*What character was not shown but was there and what would he/she report?
*Was there a conflict?
*What was the setting? What was the tone? How did this piece make them feel?
*What happened in the moment before this painting’s scene, or in the days after?
*What connections did they make between the painting and their own lives?

Our conversation not only primed the pump for writing, it introduced how to think like a writer, and it developed skills students could use to read other primary source documents.

After our conversation, I turned students loose to write, no more than one page front and back, that was inspired by the painting. The writings that were born from this conversation were rich and varied—mysteries, personal narratives, dramatic conversations, and scientific-style observations. They indicated where there was work to be done--grammatical weaknesses, structural challenges—but also where there were creative fields to be mined. From the very first day of class, I had student samples to use in class and a snap-shot of students’ writing skills, and they had a rough draft to work with.

These writing from art days—creARTive writing—became a staple of the class. They were something worthwhile to fill the days in-between units, a way to connect literature to art, a way to inspire student writing during each unit, and always, a source of information about their writing skills.

What always astounded me was how energetic our conversations were, how quiet the room became while they wrote, and how much I looked forward to reading the mosaic of their creations.

And so, I share with you a creARTive writing assignment. It has a place in every English class.

Refresh your writing prompts! creARTive writing is a unique way to integrate art and to inspire creative writing. Try out the Freebie. Students will create an original writing from a work of art.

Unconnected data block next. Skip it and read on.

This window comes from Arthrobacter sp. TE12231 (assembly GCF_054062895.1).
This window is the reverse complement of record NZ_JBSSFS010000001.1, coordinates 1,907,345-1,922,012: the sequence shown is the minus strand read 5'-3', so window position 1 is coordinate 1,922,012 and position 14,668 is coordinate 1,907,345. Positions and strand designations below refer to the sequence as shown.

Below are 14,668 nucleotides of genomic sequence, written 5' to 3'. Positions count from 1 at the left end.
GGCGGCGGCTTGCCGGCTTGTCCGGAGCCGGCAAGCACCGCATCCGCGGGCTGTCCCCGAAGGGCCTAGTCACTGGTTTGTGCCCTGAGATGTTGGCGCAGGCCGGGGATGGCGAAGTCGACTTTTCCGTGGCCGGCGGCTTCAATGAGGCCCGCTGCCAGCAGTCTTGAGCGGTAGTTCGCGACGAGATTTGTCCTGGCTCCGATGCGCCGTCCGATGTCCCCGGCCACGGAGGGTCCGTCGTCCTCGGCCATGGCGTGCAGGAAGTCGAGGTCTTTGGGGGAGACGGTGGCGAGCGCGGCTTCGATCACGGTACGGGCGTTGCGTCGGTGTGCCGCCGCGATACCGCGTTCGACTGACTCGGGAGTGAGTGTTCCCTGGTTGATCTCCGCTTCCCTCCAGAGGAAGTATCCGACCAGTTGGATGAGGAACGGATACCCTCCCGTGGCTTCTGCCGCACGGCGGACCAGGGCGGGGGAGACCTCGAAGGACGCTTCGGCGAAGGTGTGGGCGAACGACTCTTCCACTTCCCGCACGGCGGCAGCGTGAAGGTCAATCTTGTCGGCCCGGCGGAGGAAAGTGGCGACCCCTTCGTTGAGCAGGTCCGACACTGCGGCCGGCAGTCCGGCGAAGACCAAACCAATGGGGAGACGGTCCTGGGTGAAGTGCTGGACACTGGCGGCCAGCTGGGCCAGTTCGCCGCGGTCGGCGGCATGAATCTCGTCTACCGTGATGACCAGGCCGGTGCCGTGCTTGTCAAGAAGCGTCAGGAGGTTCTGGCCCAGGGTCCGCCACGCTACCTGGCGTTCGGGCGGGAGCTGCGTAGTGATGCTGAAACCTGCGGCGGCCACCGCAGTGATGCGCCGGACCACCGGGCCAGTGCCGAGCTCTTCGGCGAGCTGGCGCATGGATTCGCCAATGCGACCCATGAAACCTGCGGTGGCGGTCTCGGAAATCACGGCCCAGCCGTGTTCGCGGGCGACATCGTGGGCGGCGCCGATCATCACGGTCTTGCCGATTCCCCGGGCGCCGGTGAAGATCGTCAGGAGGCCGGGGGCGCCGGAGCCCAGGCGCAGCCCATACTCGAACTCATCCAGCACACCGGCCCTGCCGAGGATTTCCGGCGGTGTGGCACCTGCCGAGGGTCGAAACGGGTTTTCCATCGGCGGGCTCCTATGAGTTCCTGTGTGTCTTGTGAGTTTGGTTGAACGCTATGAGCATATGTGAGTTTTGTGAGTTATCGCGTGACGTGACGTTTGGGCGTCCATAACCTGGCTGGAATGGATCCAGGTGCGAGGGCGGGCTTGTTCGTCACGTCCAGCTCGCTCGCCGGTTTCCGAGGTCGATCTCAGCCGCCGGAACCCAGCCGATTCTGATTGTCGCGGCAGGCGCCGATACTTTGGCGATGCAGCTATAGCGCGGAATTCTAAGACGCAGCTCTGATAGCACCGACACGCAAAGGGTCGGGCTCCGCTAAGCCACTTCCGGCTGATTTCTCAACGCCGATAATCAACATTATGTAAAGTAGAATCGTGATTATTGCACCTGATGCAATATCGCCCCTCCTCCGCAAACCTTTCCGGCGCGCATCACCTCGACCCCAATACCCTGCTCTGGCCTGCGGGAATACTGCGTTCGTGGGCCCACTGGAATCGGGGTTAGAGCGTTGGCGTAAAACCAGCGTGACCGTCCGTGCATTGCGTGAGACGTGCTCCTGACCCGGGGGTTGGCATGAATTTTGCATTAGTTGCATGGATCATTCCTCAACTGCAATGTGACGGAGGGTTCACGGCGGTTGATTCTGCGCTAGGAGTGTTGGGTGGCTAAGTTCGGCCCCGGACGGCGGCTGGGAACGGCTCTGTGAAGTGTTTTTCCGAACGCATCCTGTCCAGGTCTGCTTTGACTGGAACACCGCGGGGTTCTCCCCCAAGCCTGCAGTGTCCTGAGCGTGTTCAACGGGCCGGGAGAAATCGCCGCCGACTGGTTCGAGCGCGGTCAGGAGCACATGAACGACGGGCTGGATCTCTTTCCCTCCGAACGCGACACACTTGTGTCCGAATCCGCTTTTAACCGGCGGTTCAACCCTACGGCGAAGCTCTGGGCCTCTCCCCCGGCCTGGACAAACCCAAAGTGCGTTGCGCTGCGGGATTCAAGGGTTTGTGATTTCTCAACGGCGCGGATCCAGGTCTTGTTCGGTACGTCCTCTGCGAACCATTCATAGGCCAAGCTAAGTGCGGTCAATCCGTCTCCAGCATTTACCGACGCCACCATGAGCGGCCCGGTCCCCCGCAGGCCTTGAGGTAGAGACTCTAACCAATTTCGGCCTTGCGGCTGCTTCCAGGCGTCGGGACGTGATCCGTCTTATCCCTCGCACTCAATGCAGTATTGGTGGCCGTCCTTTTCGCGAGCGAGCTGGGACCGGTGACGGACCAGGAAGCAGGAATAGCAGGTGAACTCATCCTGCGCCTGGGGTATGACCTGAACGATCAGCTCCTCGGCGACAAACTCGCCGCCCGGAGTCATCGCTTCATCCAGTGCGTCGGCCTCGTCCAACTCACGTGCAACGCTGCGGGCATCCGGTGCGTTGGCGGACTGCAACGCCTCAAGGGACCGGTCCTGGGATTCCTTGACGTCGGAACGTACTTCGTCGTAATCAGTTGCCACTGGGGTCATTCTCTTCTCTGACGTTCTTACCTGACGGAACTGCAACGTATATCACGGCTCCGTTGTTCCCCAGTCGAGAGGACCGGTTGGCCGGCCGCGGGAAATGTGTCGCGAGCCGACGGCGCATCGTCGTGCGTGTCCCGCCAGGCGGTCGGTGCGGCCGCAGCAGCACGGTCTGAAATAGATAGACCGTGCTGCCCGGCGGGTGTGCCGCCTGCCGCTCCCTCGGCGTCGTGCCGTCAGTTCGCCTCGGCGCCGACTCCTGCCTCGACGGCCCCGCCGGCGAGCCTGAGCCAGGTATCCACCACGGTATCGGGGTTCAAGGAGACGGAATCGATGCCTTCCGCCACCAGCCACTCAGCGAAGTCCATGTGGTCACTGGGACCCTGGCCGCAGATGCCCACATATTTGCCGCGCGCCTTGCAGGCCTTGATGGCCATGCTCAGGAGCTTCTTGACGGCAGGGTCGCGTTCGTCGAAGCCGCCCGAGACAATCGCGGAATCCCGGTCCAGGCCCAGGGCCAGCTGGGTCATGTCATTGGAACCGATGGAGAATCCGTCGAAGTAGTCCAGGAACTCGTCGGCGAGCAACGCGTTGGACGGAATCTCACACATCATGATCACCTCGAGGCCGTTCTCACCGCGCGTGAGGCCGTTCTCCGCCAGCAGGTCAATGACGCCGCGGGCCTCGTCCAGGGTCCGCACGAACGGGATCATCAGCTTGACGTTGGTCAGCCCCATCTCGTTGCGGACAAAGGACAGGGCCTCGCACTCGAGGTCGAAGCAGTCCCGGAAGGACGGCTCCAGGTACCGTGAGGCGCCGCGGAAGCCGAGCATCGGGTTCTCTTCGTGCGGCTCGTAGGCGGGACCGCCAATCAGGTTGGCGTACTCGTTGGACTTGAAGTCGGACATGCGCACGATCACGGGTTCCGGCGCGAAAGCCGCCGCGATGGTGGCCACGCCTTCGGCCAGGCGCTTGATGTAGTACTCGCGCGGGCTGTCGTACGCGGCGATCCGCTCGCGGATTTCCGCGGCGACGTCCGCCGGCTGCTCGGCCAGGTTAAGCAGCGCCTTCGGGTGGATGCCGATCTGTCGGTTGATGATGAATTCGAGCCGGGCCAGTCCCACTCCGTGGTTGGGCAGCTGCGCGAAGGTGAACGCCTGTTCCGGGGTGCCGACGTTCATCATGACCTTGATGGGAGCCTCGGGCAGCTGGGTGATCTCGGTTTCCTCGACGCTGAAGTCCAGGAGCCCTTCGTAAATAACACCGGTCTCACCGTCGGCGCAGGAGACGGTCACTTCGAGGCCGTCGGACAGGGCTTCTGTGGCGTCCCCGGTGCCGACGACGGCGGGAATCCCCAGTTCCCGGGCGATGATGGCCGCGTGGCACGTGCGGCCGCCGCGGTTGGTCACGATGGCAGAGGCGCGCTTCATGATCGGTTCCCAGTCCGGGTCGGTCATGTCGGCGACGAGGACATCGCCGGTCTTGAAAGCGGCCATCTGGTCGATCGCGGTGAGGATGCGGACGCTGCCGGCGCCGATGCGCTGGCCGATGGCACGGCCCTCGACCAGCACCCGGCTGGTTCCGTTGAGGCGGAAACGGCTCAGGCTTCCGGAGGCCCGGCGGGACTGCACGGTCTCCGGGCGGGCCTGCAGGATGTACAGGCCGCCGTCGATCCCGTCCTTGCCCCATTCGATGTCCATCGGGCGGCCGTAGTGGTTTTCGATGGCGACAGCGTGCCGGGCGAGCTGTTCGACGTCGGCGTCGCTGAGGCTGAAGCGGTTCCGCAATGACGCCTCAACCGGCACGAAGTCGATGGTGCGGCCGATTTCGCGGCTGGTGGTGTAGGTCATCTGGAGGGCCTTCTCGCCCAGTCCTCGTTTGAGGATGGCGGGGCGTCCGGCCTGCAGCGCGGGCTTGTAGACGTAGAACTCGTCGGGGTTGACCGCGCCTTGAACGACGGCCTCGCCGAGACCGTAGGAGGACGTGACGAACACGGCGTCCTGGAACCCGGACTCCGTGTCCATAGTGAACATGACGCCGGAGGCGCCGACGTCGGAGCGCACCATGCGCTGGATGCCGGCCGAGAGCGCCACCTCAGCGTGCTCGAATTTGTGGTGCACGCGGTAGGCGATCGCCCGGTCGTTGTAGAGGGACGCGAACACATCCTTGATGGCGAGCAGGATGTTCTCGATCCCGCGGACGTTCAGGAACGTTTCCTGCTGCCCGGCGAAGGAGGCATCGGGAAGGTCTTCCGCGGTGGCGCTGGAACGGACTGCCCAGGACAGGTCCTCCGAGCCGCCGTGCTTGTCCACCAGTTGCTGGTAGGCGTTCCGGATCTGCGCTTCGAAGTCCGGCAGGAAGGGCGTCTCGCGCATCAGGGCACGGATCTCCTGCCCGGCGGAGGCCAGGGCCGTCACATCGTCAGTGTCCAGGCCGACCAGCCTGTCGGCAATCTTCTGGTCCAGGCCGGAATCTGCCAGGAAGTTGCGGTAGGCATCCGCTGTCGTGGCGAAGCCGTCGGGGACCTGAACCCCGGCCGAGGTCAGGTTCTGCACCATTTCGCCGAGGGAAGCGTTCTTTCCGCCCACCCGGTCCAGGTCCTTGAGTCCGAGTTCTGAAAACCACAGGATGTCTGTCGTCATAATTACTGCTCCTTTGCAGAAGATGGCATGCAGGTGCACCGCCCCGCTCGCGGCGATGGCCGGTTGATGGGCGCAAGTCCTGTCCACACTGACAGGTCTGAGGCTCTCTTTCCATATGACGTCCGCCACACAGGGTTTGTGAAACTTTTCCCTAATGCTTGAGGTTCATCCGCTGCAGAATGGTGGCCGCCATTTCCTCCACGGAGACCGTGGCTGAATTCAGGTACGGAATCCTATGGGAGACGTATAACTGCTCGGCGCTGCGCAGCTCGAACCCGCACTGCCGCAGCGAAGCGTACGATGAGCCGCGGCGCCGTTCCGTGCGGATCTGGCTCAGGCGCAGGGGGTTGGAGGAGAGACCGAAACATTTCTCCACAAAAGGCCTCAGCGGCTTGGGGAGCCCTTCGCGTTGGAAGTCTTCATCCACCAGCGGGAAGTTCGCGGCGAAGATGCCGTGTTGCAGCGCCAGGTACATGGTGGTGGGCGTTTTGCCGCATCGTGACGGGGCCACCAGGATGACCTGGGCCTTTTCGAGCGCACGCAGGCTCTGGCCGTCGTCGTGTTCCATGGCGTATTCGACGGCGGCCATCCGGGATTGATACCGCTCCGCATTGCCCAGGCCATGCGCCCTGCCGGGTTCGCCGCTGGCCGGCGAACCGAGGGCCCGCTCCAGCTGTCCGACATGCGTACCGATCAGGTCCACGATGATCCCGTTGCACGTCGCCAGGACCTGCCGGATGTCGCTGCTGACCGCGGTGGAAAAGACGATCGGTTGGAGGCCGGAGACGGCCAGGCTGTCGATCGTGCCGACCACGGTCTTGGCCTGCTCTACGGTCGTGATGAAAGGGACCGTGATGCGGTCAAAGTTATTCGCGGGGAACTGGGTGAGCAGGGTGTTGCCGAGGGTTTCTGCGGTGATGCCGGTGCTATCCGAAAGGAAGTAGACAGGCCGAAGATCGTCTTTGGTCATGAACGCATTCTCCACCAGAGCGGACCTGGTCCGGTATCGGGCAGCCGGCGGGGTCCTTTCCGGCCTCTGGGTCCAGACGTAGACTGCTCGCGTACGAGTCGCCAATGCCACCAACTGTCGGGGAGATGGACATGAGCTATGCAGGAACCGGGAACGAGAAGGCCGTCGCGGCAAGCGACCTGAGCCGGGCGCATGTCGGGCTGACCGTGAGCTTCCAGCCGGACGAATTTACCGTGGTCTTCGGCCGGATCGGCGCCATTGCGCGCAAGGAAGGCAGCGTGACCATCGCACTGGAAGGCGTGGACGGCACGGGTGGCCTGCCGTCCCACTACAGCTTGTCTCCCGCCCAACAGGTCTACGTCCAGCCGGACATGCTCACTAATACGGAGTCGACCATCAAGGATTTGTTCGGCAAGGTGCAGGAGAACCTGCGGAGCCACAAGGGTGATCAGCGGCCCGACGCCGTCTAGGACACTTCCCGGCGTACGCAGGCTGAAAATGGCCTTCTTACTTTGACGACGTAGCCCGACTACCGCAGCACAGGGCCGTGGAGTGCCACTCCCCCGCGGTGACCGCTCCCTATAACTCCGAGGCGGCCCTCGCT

Looking for a more? Try a bundle of five creARTive writing prompts.

Tuesday, November 3, 2015

Approaching World History through Source Analysis and Fiction

Leah Cleary
 I know we’re not supposed to play favorites with the kids, but I can’t help it. I have six kids, but I most definitely have a favorite. Respectively, my kids are English I, English III, U.S. History, World History, Sociology, and Psychology.

I love them all, truly I do—I’ve spent so much time with each, reading, planning, and teaching, so they really do all feel like my kids--but if I had to pick one to spend the most time with, it would be world history.

“Why?” you might ask, especially when they are all wonderful and English was my first.

Well, I think it may have something to do with what drew me to English in the first place—stories. World history is a bunch of wonderful, disturbing, beautiful, tragic, funny stories. They are stories that explain who and where we are and how we got here. They are stories that connect people in the U.S. to people in Estonia, and people in Nigeria to people in Malaysia.

Also, history is an art—the art of looking at vast amounts of seemingly unconnected evidence, making sense out of it, and weaving it into a narrative.

I think that is what I truly enjoy doing and encouraging students to do. I love it when they say, “History doesn’t change.” My challenge is to have them question that assumption by the end of the term. I want them to see that when they read a textbook or an online article, they are looking at one person’s (or an editorial board’s) interpretation of evidence.  While events and primary sources may not change, interpretations of those events and sources are wide-open to change.

Keeping that in mind, there are a couple of approaches to teaching world history that I like to take: 1. implementing primary and secondary source analysis and 2. bringing short fiction into the curriculum to illustrate points and approaches.

The first approach is vital to any world history curriculum. The best way to make students aware of the historical process is to have them engage in it. First, students must understand the difference between primary and secondary sources. I give a brief lecture about the difference and then guide students through a process of analyzing a primary source (we do this together).